Sugar Detox: What to Do When You’ve Had Too Much Sugar
By: Spencer Brooks
February 17, 2020
- Need a sugar detox? Junk food binges happen. Luckily, there are a few things you can do to help your body recover faster.
- The symptoms of eating too much sugar include fatigue, cravings, low blood sugar, irritability, mood swings and headaches.
- Prepare yourself mentally for the week after you indulge. You’ll be dealing with symptoms and temporary weight gain, and they can catch you off guard if you don’t get ready for them.
- The right dietary supplements, habits, foods and mental state can help you bounce back faster after you go off the rails. Read on for the details.
Need to detox from sugar? Sugar binges happen to the best of us. Birthdays, holidays, Halloween … heck, even just a stressful day can throw you off your clean-eating game into a spiral of candy and other foods to satisfy your sweet tooth. We’re all human, so learning how to sugar detox can help when you make the decision to enjoy some sweet or starchy treats.
When you do decide to binge on sugar and carbs, use this sugar detox guide to make it easier on your body. These steps will help you recover faster and get rid of cravings, so you can get back to feeling on top of your game as soon as possible.
Why do we care about detoxing from sugar?
The American diet is notorious for being high in sugar consumption, equal to an average of over 1 pound per week. That high sugar intake has been associated with heart disease and obesity.
Even if you aren’t following that 1-pound-a-week sugar consumption diet, there are other ways you can affect your body with more sugar than intended. Some diets even advocate weekly cheat days to make it easier for you to stick to the diet. The idea is that you can stick it out and eat clean six days a week, and then go crazy on day seven.
Here’s why that’s a bad idea: Your body takes a few days to recover from eating too much sugar, and by the time it’s back to full power, it’s nearly time for you to cheat again.
Your brain function could dip as your blood sugar levels crash, and you could have background inflammation for most of the week. You may lose weight, but you’ll never end up feeling like an energetic and clear-headed person who’s totally on top of their game.
That said, total restriction isn’t the answer either—and when a sugar binge happens, planned or unplanned, you shouldn’t feel bad about it. Delicious food is one of the great pleasures in life. Plus, letting loose now and then reminds you how bad excess sugar can make you feel, and strengthen your commitment to a more healthful diet.
The sugar hangover: What happens when you eat too much sugar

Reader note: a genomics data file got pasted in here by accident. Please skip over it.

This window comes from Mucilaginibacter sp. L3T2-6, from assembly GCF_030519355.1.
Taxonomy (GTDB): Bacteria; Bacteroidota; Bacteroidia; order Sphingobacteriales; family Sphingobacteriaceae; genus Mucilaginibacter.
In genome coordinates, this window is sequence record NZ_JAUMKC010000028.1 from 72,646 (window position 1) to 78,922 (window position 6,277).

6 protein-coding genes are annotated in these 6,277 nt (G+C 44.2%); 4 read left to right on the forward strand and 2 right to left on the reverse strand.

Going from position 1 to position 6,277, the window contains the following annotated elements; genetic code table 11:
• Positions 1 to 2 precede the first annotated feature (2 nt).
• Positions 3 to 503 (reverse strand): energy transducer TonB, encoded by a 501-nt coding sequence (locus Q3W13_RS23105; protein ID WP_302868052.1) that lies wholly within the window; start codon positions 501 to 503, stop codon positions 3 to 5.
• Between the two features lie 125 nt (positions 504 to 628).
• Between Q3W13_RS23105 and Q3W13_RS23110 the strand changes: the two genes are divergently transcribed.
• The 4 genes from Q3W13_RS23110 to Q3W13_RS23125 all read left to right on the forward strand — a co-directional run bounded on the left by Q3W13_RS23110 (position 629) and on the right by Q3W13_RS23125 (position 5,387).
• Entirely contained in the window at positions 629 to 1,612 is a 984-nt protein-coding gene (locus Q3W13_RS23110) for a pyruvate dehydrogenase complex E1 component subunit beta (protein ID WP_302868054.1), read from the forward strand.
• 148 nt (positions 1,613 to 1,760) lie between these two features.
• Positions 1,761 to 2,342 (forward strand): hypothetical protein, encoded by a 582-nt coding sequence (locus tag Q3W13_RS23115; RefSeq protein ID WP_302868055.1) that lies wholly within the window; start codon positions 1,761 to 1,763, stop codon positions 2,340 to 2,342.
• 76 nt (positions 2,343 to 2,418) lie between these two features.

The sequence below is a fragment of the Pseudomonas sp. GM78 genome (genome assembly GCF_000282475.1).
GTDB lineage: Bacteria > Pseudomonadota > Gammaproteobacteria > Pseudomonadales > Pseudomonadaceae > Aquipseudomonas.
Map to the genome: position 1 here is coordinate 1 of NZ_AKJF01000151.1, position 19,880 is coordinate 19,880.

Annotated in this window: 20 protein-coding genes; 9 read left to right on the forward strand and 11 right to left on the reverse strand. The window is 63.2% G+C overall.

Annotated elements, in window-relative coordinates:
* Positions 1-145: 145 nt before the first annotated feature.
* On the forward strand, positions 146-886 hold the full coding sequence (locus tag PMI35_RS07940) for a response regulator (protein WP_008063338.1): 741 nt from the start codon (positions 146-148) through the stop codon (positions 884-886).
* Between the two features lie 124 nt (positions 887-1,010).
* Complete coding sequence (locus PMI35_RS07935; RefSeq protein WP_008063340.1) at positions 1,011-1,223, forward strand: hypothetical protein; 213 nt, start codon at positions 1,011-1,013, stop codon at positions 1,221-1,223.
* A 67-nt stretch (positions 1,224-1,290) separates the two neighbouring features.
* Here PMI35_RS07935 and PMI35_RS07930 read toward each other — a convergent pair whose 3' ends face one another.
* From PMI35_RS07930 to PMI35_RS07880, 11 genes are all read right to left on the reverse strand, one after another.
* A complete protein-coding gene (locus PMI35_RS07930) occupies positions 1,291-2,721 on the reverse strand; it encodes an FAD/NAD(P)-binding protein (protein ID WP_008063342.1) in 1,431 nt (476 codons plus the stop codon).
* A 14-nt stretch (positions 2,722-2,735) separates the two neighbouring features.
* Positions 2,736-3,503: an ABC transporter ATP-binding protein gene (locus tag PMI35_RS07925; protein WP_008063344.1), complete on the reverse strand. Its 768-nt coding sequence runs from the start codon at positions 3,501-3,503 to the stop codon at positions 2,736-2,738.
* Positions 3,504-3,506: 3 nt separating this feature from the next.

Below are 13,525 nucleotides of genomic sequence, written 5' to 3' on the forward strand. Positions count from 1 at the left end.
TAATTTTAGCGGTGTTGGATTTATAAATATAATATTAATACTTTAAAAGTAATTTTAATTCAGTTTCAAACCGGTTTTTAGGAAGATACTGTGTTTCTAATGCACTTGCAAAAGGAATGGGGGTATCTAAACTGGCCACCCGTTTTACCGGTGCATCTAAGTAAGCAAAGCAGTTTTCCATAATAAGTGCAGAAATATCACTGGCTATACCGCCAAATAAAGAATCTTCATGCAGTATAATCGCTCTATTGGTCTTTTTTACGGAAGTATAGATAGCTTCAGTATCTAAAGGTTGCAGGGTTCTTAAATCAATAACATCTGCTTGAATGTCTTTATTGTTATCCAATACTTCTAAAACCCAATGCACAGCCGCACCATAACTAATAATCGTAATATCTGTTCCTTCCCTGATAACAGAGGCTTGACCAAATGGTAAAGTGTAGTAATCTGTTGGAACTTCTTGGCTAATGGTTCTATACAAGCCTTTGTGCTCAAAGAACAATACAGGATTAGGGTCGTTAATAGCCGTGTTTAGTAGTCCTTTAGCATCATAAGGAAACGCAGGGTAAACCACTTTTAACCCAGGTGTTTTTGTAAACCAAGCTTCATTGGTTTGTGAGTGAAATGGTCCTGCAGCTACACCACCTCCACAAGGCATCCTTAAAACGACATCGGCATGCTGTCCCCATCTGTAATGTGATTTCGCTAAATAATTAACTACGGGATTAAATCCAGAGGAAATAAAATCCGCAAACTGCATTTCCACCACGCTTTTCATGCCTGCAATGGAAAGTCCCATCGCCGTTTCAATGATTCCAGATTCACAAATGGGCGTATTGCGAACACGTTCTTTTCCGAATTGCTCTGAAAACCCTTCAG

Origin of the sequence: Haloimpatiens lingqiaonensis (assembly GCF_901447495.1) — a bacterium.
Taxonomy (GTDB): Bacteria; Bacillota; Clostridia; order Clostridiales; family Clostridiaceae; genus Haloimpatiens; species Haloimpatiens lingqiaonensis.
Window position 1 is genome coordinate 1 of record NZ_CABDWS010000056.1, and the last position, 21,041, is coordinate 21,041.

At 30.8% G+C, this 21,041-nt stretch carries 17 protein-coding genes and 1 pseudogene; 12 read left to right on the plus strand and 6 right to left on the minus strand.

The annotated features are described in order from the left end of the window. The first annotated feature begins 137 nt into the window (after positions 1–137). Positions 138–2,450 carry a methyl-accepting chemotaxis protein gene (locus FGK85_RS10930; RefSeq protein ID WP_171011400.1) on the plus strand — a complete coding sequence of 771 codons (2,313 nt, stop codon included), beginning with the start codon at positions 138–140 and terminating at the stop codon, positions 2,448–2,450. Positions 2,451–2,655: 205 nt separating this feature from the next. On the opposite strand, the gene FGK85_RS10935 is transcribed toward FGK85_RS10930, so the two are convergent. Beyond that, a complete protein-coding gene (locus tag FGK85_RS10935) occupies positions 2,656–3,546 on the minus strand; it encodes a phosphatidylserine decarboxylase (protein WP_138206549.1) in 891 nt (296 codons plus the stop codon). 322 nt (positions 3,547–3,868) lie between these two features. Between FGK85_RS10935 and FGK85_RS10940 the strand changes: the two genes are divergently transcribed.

When you go crazy with sugar or carbohydrates, you’re going to face some repercussions during the week that follows. That lousy feeling is the culmination of your body’s systems directly responding to your sugar overload, from the blood sugar spike and drop, to the dehydration that can follow indulging your sugar cravings.
If you pay close attention, you can identify the systems in your body that are struggling—and then take action to help those systems recover.
The short-term consequences of eating too much sugar or carbs can result in side effects such as:
Temporary weight gain
If you’ve ever looked in the mirror after a heavy carb day, you already know about this symptom. You’ll put on a few pounds and look puffier than usual.
Don’t panic. The extra weight is mostly water (more on that in a second). It’ll come off when you cut back on the added sugar and return to your normal diet.
In a small study of lean, healthy young men, refined carbs like sugar were shown to cause systemic inflammation. This taxes your energy production in two ways. First, rodent studies have shown that sugar impairs mitochondria, reducing the amount of energy cells can produce.  Second, your cells have to spend a lot of their energy dealing with the stress of low-grade inflammation—the result of too much sugar.
Also, in a study of 74 men, sugar was found to cause a sharp decline in testosterone. This drains your energy levels quickly, leaving you feeling lethargic or as if you have brain fog. Be ready to weather a couple days of feeling tired. The fatigue will pass once your body repairs itself and you get back to eating better.
Mood swings and headaches
Sugar destabilizes your blood glucose levels and causes withdrawal, leaving you with symptoms like intense cravings and low energy. A lot of people get headaches, migraines and mood swings during the sugar detox period, too.
Sugar lights up your brain’s reward centers like a Christmas tree, which feels great—until the next day when the sugar runs out and withdrawal settles in.
Sugar hits all the same brain regions that addictive drugs do, and while it’s melodramatic to compare sugar addiction to cigarettes or cocaine, you’ll still have to deal with pretty heavy cravings while your body gets itself back into balance.
Read further for a couple of tips to help ease your sugar habit.
How to prevent sugar crash symptoms
These tips are meant to help you bounce back from the symptoms of a sugar binge. You might find 7-day sugar detox programs online, but any dietitian worth their salt (or sugar) will tell you that you shouldn’t restrict or punish yourself for eating too many grams of sugar. It happens. The best solution is to take a sustainable approach to nutrition and return to your normal style of eating.
- Drink extra water during your binge: When you eat too much sugar, you pack several hundred grams of it into storage as glycogen. Your body stores at least three grams of water for every gram of glucose you store, which means you’re storing a bunch of extra water with your carbs. This explains the water weight you put on after eating lots of carbs. You want to drink more water than usual during your cheat day, otherwise you’ll get dehydrated, which can lead to headaches and fatigue.